Book Review: Parakeet in Boots, by Chris Gurney, illustrated by Myles Lawford

Available now in bookshops nationwide.

cv_parakeet_in_bootsThis is a hilarious Kiwi version of the fairy story Puss in Boots. There was once a farmer, who fell ill and died, leaving three sons and a farm to divide. The eldest received all the buildings and land, the next got the tractor and cash in the hand. But there in the will, to his youngest son Pete, all the farmer had left was his pet parakeet!

“What good’s a dumb parrot?” Pete cried in dismay.
“Don’t worry!” the bird squawked.
“I’ll see you’re okay.”
“Get me some ugg boots to warm up my feet,
plus a flax kete, and all will be sweet!”

The story continues on with the parrot “helping” Pete get what he needed in life including perhaps, the “girl of his dreams”.

A rather unique take on a classical fairy story. Both our 2 granddaughters were mesmerised by the idea of a parakeet taking charge of Pete’s destiny. I kept thinking of the parrot wearing ugg boots and wondering how on earth he could fly in such cumbersome things.

Reviewed by Christine Frayling

Parakeet in Boots
by Chris Gurney, illustrated by Myles Lawford
Published by Scholastic NZ
ISBN 9781775434382

Book Reviews: My First Board Book – Colours, and Animals, by Donovan Bixley

Both are available now in bookshops nationwide.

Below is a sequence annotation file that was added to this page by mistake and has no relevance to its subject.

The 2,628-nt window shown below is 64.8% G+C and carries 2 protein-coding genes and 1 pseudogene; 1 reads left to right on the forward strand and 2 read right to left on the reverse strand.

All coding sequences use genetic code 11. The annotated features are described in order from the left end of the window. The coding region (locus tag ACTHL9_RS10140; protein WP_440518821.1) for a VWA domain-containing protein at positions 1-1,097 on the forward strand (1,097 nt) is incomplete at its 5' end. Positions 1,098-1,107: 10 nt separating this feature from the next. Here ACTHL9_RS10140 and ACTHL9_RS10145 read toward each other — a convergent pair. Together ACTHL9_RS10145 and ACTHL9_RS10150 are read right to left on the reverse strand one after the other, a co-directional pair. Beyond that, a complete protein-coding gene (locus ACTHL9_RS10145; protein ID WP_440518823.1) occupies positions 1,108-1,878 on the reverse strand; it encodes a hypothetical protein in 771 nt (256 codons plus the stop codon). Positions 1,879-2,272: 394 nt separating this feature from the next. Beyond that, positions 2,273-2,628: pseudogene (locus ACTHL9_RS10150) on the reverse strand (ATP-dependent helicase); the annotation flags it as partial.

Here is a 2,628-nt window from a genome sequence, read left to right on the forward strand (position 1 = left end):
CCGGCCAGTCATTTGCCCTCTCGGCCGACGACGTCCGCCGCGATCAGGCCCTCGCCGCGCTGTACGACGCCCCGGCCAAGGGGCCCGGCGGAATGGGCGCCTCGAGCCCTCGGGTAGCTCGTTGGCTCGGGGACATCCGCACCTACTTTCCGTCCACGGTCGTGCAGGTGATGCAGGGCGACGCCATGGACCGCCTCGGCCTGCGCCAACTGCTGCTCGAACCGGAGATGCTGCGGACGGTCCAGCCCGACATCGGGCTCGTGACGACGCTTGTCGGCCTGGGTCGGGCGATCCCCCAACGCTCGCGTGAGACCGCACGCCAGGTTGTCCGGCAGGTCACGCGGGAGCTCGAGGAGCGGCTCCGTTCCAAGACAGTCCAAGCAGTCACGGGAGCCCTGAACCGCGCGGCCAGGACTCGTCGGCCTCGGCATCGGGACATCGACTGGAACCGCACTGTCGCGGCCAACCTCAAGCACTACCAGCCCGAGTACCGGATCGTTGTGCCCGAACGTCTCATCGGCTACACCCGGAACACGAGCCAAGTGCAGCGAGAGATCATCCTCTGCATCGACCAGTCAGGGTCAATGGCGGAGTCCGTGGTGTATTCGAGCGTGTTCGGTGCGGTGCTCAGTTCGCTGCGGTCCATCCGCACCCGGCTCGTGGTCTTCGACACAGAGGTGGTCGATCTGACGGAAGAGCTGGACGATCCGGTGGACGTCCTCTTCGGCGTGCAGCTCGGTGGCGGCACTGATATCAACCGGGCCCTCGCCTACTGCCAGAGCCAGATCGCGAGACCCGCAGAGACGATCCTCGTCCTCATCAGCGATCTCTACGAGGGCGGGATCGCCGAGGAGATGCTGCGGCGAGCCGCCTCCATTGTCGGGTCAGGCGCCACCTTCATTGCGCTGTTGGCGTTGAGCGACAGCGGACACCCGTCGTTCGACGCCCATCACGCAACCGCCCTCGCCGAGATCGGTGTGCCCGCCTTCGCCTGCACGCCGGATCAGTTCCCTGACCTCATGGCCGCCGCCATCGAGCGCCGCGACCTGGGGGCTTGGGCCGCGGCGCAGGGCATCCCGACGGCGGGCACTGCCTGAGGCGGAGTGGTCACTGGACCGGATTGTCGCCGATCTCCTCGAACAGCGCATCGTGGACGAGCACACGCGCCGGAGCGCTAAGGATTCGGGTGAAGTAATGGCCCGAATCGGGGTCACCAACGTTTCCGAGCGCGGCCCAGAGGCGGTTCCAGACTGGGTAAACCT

My First Board Book – Colours

cv_colours_bixley.jpgThis is a brightly illustrated board book perfect for a small child getting to grips with Te Reo. Colours are illustrated with clear pictures of a swan, a digger, a caravan and other objects and things that are all associated with being a small fascinated child. The swan is white (ma), the digger is red (whero) – going along the familiar words of the colour song many of those who grew up in the 1980s sang at school.

This is a fabulous book and Sarah our daughter-in-law with her perfect pronunciation reading it to little Quinn, saw Quinn firmly clutch it in her hand, “mine”!

This is a wonderful book to introduce young children to Te Reo, as is Animals, for which my review is below.

cv_animals_bixley.jpgOn the surface, Animals looks like a standard board book for small children but on opening and going through it you realise it is much more.

Starting with the cow, then the horse, sheep, goat, pig and a range of other farm animals all with their Maori names under them.

The pictures are clear and easy for a small child to follow – the trick is in the pronunciation.

It’s really good to see books celebrating the Māori language.

Reviewed by Christine Frayling

My First Board Book – Colours
by Donovan Bixley,
Published by Hachette NZ
9781869713447

My First Board Book – Animals
by Donovan Bixley
Published by Hachette NZ
9781869713430

Book Review: The Lost Kitten, by Lee, illustrated by Komako Sakai

Available in March from bookshops nationwide.

cv_the_lost_kittenThe Lost Kitten is Lee’s first story, but Sakai has over a dozen books on offer, with most of them on initial release in Germany and the UK. She has won awards around the world, including the Japan Picture Book Prize, a Golden Plaque at the Biennial of Illustrations in Slovakia, and a Silver Griffin in the Netherlands. Her style is a cross between photographic realism and messy charcoals. A sort of soft focus treatment. It’s a delightful way of approaching what is really a very simple tale.